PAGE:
The student media organization of California State University Northridge

Daily Sundial

The student media organization of California State University Northridge

Daily Sundial

The student media organization of California State University Northridge

Daily Sundial

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Bonds should pay, but his popularity makes it difficult

Barry Bonds could be facing jail time after being indicted on charges of perjury and obstruction of justice, after lying to a federal grand jury about the use of performance-enhancing drugs.

The courts ordered an investigation of Bonds and other athletes in December of 2003. It was then that Bonds told a federal grand jury that he did not knowingly use performance-enhancing drugs. Bonds was given different “creams” by his long-time personal trainer and Bonds claims he was told they contained flaxseed oil, but investigations showed that the cream was an illegal product. Bonds’ trainer was recently released from prison after serving time for refusing to testify against Bonds. The maximum sentence that Bonds can receive is 30 years in prison.

Bonds recently broke the home run career record held by Hank Aaron. With the allegations of steroid use surrounding him, Bonds has said that the record is not “tainted.”

The thought that this man can end up in jail can bring smiles to baseball fans’ faces, but there were also those that supported Bonds as he pursued the home run record this past summer, and for them this is a major disappointment.

Those against Bonds are doing some kind of version of “I told you so” to those who stood by Bonds. One common factor throughout baseball fans is that Bonds deserves to be punished for, not only lying to a federal grand jury, but also for lying to the sport of baseball.

Jail time would be the best justice for some fans. After all, he committed perjury and no one can go unpunished. Lil’ Kim can attest to that.

Bonds is facing four counts of perjury that call for a maximum sentence of five years each and a ten-year sentence can be added to that for obstruction of justice. Many believe that Bonds should get the maximum sentence; seeing Bonds locked up for 30 years would be the best kind of punishment. This is, however, an over the top and an unrealistic punishment, because the justice system seems to dance around celebrity. Lately celebrities have been receiving jail time, but the sentence tends to be less than it would be for more common people.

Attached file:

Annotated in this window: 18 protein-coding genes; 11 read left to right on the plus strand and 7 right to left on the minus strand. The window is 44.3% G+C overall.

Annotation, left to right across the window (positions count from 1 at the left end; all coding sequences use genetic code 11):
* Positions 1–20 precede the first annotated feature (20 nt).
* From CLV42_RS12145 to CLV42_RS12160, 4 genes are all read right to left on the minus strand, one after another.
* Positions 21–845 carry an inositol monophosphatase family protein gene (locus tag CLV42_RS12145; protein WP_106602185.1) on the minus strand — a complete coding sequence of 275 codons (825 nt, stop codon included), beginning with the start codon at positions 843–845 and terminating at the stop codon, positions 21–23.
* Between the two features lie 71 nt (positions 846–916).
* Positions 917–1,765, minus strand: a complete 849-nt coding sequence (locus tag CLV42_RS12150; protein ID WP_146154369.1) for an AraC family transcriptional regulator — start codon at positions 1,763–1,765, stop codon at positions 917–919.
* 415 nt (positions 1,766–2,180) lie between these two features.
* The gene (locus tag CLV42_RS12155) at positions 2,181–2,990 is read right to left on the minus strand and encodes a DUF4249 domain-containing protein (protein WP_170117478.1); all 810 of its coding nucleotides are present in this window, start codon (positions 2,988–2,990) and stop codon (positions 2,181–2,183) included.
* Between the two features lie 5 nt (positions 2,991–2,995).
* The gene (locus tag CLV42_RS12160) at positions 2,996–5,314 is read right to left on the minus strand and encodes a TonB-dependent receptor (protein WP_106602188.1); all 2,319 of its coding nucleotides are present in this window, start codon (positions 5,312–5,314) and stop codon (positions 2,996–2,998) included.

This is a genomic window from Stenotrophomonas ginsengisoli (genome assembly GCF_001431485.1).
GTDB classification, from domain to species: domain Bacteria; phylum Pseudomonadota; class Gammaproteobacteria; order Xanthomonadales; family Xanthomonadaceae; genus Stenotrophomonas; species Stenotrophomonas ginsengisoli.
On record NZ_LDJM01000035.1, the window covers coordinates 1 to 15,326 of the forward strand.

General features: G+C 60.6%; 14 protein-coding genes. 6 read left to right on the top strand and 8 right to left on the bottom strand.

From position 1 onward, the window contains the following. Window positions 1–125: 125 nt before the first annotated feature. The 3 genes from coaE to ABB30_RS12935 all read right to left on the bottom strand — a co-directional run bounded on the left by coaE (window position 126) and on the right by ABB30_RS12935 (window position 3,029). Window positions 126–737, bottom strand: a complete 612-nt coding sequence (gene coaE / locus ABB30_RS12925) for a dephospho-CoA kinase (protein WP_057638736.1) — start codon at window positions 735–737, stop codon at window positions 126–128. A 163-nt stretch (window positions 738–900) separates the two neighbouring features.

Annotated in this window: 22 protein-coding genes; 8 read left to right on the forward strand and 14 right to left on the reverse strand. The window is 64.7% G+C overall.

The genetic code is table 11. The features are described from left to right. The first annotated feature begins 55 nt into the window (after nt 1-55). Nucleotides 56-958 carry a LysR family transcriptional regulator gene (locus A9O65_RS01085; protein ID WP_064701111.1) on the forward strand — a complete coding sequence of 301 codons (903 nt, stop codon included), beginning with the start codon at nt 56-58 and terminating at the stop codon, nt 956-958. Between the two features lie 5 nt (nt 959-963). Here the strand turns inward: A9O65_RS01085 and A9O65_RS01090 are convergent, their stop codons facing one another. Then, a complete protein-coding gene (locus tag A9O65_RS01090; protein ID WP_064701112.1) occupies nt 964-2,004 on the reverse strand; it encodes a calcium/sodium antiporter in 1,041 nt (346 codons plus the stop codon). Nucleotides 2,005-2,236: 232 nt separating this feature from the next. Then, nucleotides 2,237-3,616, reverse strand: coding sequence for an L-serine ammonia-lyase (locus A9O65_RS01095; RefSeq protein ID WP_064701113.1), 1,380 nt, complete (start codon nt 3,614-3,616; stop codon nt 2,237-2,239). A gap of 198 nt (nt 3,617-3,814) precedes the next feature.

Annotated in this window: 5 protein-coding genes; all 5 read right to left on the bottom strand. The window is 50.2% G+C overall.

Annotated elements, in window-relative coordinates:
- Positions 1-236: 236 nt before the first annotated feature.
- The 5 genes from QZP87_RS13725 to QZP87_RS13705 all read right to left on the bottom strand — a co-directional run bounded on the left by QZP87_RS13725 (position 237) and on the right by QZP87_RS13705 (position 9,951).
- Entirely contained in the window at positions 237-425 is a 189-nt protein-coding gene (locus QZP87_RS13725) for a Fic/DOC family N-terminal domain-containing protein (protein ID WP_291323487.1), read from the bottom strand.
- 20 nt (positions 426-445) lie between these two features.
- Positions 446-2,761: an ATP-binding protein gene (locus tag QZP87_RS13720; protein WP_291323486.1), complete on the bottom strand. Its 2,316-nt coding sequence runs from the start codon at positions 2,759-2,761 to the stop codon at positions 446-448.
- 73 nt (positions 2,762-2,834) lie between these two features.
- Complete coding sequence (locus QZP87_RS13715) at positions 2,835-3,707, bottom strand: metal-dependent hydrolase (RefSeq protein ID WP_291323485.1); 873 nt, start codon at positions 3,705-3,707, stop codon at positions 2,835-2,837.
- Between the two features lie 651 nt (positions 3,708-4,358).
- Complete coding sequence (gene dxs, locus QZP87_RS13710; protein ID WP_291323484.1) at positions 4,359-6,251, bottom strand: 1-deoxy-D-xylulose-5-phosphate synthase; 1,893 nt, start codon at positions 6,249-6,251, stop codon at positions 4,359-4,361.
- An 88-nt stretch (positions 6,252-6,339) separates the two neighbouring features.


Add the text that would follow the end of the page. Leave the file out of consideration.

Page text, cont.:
So as much as fans would like to see the maximum punishment passed, the reality is that the trial will be hyped up and the punishment will be less than nothing.

Bonds should be stripped of his record, because it is tainted. A court investigation has shown that Bonds tested positive for performance-enhancing drugs. Now many will argue that this is unjust, because Bonds claims that he did not take drugs at the time he set the home run record. It is not whether or not he used them recently, but that fact that he used them at all means that his baseball career is a fraud. Athletes that use the types of drugs that give them an added unfair advantage should be stripped of all titles earned. Bonds should release an apology to all baseball fans and should be stripped of his records.

Bonds is an embarrassment to baseball. It is sad when you live in a time where natural talent is so scarce that fans now have to question the integrity of the players. Gone are the days of being in the presence of true greatness. Babe Ruth, Mickey Mantle and Roger Maris are players that everyone will remember for their great natural talent. Each of them is probably rolling over in their graves in embarrassment for what the sport has become. It is sad that the great legends of baseball are untouchable without the help and aid of illegal drugs. Bonds does not deserve to be mentioned in the same breath of any of these great players.

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